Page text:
IRLI defends administration’s response to asylum abuse crisis
WASHINGTON – The Immigration Reform Law Institute has filed a friend-of-the-court brief in DC federal district court where activist groups are suing the Trump Administration over its policy of channeling the influx of asylum seekers through ports of entry. Under this policy, asylum seekers who enter the country unlawfully, and in violation of President Trump’s proclamation sealing the border, are not eligible to be granted asylum. Instead, they are to receive expedited removal to Mexico, and must reenter the U.S., if at all, through a port of entry.
IRLI points out in its brief that the asylum statute expressly provides the Attorney General with authority to limit asylum eligibility for reasons of national security. IRLI argues that there is no basis for the activists’ claim that the asylum statute gives special exemption from such limits to asylum seekers who enter the country unlawfully.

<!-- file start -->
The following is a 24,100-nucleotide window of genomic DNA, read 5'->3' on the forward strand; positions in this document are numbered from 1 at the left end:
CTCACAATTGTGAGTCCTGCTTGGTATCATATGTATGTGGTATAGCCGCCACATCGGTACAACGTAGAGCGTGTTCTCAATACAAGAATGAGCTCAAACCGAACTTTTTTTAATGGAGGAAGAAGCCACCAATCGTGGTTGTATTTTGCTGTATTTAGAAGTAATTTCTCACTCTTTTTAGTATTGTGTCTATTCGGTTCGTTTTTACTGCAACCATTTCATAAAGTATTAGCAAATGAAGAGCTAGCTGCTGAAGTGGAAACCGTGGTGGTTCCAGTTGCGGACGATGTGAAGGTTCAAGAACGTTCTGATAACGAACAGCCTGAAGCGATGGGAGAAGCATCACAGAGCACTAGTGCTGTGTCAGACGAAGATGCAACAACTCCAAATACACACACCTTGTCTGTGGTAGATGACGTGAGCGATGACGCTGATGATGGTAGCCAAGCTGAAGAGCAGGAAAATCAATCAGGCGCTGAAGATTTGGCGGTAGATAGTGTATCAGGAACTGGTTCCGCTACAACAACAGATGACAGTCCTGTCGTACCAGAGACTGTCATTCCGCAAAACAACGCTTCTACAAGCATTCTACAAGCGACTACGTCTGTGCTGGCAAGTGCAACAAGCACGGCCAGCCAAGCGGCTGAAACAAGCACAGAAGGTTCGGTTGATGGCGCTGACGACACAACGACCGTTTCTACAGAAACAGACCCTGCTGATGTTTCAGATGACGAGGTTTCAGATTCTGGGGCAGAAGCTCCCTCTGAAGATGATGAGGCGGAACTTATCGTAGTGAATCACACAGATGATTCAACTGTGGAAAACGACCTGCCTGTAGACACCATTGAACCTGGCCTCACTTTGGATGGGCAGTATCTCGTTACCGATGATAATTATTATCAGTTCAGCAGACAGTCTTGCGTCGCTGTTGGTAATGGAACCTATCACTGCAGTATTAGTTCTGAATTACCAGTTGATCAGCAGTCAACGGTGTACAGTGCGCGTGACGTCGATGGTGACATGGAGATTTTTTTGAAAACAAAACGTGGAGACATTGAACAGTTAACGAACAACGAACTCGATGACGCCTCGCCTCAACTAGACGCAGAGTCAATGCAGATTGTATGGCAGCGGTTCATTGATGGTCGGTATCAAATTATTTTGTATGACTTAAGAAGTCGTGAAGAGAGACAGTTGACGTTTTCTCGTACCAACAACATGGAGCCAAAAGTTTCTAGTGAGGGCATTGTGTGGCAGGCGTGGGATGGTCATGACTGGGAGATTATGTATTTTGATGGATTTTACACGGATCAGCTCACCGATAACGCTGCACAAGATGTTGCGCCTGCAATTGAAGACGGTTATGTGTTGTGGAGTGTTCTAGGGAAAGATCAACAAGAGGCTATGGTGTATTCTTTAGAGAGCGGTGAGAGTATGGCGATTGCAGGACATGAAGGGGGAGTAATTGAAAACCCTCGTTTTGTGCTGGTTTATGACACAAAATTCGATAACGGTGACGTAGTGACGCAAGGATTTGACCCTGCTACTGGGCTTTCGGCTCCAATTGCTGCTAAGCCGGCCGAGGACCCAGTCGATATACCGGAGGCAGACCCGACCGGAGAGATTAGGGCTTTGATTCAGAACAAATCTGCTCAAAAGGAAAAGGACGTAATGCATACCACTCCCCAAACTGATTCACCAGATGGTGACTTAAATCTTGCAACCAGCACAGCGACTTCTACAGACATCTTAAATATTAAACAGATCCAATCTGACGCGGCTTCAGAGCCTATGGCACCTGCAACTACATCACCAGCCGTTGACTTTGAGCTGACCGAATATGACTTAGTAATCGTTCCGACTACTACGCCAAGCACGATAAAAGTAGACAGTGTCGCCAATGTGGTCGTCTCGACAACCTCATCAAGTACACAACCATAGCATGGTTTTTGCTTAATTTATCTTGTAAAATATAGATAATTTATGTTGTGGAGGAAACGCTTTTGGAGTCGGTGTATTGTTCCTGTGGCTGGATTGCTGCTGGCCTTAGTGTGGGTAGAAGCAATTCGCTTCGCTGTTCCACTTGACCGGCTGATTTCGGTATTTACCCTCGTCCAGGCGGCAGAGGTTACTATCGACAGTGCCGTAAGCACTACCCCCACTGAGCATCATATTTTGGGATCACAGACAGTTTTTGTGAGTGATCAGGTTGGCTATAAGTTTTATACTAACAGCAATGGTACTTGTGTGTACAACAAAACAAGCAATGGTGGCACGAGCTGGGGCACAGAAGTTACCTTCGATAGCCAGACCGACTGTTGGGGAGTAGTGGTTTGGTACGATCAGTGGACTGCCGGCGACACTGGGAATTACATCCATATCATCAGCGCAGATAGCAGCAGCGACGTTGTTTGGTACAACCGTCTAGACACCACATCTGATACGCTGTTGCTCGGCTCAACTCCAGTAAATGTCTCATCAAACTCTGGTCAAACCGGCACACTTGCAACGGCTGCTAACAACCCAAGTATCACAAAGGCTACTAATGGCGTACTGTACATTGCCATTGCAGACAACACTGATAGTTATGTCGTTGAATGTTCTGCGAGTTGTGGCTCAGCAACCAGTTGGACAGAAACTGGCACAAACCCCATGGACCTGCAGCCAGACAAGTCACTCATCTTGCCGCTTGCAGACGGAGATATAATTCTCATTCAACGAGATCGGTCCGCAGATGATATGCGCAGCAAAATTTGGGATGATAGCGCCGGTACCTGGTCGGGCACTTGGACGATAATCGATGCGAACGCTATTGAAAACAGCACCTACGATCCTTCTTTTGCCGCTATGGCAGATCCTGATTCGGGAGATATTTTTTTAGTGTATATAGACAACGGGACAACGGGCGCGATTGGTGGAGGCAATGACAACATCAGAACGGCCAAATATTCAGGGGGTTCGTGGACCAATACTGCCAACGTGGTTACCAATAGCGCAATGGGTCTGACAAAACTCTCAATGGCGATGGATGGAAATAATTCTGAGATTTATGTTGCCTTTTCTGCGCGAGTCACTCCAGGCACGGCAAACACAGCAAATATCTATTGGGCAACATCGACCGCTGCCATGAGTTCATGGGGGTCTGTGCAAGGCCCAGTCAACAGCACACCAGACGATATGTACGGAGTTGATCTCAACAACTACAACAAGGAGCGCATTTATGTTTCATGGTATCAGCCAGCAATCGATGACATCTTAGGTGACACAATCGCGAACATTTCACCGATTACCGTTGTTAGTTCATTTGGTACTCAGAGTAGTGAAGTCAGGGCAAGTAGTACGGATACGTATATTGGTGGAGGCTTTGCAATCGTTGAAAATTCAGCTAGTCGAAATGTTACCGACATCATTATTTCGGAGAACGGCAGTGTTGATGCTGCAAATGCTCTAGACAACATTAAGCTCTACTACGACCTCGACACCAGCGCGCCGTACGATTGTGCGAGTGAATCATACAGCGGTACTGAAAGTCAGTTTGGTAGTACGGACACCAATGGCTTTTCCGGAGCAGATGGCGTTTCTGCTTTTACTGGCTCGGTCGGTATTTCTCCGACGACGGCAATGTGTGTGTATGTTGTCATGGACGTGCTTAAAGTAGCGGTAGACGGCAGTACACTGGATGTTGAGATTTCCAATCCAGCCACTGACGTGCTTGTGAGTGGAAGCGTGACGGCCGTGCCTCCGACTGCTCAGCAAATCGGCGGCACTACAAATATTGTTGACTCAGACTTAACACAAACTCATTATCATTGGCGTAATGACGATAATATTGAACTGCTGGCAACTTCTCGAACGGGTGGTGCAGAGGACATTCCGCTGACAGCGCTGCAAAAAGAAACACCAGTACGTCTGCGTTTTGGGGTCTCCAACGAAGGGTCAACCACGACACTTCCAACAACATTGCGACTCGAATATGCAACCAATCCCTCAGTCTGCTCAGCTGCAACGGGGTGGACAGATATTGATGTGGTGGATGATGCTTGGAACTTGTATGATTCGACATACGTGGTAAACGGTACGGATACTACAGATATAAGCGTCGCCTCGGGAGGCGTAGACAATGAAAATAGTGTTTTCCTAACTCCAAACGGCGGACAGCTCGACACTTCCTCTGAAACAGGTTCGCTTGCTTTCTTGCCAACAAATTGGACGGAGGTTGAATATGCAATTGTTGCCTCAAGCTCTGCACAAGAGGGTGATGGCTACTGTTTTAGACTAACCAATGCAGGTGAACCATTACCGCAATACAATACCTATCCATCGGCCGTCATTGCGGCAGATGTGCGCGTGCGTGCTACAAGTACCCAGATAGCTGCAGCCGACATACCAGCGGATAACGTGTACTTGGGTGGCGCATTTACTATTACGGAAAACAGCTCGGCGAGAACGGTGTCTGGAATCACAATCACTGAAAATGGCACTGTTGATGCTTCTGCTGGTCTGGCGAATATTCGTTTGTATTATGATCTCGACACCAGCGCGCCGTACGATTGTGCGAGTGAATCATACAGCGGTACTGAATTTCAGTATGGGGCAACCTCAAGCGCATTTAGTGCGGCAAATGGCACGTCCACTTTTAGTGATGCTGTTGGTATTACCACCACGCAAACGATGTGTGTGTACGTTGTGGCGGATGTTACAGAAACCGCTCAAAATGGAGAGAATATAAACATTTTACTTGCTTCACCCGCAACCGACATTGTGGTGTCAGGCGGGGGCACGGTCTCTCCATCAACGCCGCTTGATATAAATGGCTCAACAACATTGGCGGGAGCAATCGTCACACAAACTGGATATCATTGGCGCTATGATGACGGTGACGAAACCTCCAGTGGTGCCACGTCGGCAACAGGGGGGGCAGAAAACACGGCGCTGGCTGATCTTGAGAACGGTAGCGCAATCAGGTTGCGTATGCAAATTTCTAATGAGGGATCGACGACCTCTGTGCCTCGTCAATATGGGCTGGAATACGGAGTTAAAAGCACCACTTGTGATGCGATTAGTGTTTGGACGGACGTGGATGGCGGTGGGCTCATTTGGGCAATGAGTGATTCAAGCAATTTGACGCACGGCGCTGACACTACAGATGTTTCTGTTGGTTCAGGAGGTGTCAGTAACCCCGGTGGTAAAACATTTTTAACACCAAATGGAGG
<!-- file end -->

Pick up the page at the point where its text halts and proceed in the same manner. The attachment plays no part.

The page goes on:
“The vast majority of those crossing our border illegally and claiming asylum are not legitimate asylum seekers at all,” said Dale L. Wilcox, executive director and general counsel of IRLI. “They are gaming the system. In many cases, they are even sex traffickers, or are in gangs. But when they claim asylum and pass initial screening, they get to disappear into the United States, where most never show up for their scheduled hearings. The administration’s attempt to limit this wholesale abuse of the system, which turns the asylum process into a conduit for out-of-control illegal immigration, is perfectly lawful.”
The case is O.A. v. Trump, 1:18-cv-2718 (D.D.C.).
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